Alexander Hamilton Papers
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Enclosure A: [Statement of Interest Due Upon the Foreign Debt of the United States], [1 September 1790]


A Statement of Interest & Arrearages of Interest due and becoming due upon the Foreign Debt of the United States up to the thirty first day of December 1791 inclusive; Also of the parts of Principal which by the terms of the several Loans have become and will become payable to that day inclusive.

[New York, September 1, 1790]

Dollars Cts. Dollars Cts.
Arrearages of Interest to 31st: December 1791. on the French Loans
1791 January 1st: Seven Years Interest on the 6,000,000.16 at 5 per Cent: is 388.888.90.
September 3rd: Eight  do. ditto 18,000.000.17   do 1,333.333.28.
November 5th: Six  do ditto 4 per Cent: 444 444.  
Arrearages on the Spanish Loan19 of
174,011 Dollars to 21st: March 1782 at 5 per Cent 5 093.27.  
1791: March 21st: Nine Years Interest on ditto   “   78.305.98.
Arrearages of Interest to 31st: December 1791 inclusive 2 250.065.43.
Parts of Principal on the French Loans
Livres Livres
1787 September 3d: First payment due on the Loan of 18,000,000.   is 1,500,000. = 277.777.77.
November ditto 10,000.000.   1,000.000. 185.185.19.
1788. September 3d: & Novem: 5th: Second payment on sd Loans as per do. 462.962.96.
1789. September 3d: & Novem: 5th Third    do. do. 462.962.96.
1790. September 3d. & Novem: 5th Fourth   do. do. 462 962.96.
1791. September 3d & Novem: 5th Fifth    do. do. 462 962.96.
Principal of the Spanish Loan  174 011.  
Parts of Principal 2 488.825.80.
Total Dollars   4  738.891:23

Jos: Nourse Register.

Jos: Stretch20

15D, William Short Papers, Library of Congress.

16For a description of this loan, see Short to H, November 30, 1789, note 3.

17Rafael Bayley describes this loan as follows:

“It is extremely difficult to obtain information respecting this loan. It is probable that it was, in its inception, not so much a loan as a subsidy, a payment of 750,000 livres every three months to the American commissioners in France, to enable the colonies to keep up the unequal struggle with Great Britain. The money was advanced without an expectation of repayment, though with a stipulation that it should be repaid. In 1782 an account was taken of former payments not included in the 10,000,000 livres expressly given as a gratuity, and a formal contract for the repayment was drawn up. These payments amounted to 15,000,000 livres, and a further sum of 3,000,000 livres was added and paid to the United States, making a total of 18,000,000, which it was agreed should be repaid. The contract will be found in the Journals of Congress, vol. iv, Appendix, p. 20, and is dated July 16, 1782. It enumerates the different sums advanced by the king of France to the United States ‘under the title of a loan, in the years 1778, 1779, 1780, 1781, and 1782,’ and provides that, although in the receipts for said payments it is promised that the money should be repaid on the 1st of January, 1788, with interest at 5 per cent. per annum, yet, as the payment of so large a sum at one period might greatly injure the finances of the United States, it should be made in twelve annual payments of 1,500,000 livres each, to commence from the third year after the conclusion of peace.” (Bayley, National Loans description begins Rafael A. Bayley, The National Loans of the United States from July 4, 1776, to June 30, 1880 (Washington, 1882). description ends , 11.)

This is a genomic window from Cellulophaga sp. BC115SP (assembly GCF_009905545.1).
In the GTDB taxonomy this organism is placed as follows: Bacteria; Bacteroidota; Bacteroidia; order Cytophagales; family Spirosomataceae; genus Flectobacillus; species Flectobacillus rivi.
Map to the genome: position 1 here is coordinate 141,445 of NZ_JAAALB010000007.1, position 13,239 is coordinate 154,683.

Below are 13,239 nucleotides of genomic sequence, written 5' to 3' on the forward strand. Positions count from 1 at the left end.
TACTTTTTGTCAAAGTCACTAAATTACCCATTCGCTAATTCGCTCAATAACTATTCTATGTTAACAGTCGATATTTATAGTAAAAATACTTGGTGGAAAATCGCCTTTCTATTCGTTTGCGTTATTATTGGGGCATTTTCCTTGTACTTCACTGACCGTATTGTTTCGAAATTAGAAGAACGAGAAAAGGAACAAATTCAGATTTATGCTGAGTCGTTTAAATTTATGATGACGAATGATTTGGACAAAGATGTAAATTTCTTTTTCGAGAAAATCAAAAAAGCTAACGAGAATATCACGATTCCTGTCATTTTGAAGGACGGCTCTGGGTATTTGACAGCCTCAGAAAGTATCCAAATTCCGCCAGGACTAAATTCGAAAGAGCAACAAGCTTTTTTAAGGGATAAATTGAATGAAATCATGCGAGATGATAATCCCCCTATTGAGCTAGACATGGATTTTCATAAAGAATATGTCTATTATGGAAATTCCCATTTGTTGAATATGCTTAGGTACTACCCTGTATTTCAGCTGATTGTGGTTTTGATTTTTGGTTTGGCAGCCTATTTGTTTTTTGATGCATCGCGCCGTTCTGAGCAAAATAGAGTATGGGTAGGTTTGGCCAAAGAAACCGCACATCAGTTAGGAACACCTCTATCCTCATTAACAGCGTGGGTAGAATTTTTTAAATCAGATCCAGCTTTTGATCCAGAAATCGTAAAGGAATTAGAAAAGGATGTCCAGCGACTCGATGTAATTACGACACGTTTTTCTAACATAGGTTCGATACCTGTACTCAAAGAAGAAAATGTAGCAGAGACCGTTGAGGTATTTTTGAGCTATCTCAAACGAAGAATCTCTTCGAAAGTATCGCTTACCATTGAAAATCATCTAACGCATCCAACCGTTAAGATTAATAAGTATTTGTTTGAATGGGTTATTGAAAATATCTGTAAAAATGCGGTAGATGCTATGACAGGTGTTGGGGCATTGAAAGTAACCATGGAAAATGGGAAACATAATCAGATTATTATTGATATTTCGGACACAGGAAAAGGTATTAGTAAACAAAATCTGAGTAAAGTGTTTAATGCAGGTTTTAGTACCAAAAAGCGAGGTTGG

19The Spanish loan of 1781. Bayley states:

“The instructions to John Jay, sent as minister to Spain in 1779, show that he was directed to represent the distressed state of the financial concerns of this country ‘to his Catholic Majesty’ and to solicit a loan of $5,000,000, but before asking for a loan he was to endeavor to obtain from his majesty a subsidy in consideration of a guarantee by the United States of all rights which Spain might acquire in Florida by conquest from Great Britain. It is to be presumed, of course, that Mr. Jay obeyed his instructions, but he obtained neither the subsidy nor the five millions as a loan.” (Bayley, National Loans description begins Rafael A. Bayley, The National Loans of the United States from July 4, 1776, to June 30, 1880 (Washington, 1882). description ends , 12.)

However, when accounts were being drawn up in the Register’s Office in 1792, it was found that the sum of $174,011 was still due to Spain. Joseph Nourse in a letter to H of October 9, 1792, describes the account “depending betwixt His Mo: Catholic Majesty and the United States, for Monies recd. on Loan” as follows:

“I cannot find that this Loan has been recognized on the Journals of Congress in a like Manner with the french and Dutch Loans. It is founded on a settlemt. made by the late Comr. for settling the foreign Accts. entitled Loans from the Court of Spain. This money was paid to the Hon: James Gardoqui and has been regularly accounted for by him, having been expended in the purchasing of Cloathing and in the payt. of Bills of Exn. drawn by order of Congress.… Although there is no Recognition of the Debt on the Journals of Congress by a Copy of the Original Contract or otherwise, yet in all the Estimates made by the late Government the annual Appropriations have been made for the payment of its Int. and in the various Reports from Committees of Congress it has been noticed as an Existing Claim due from the united states.”

20Joseph Stretch was a clerk in the Register’s Office.

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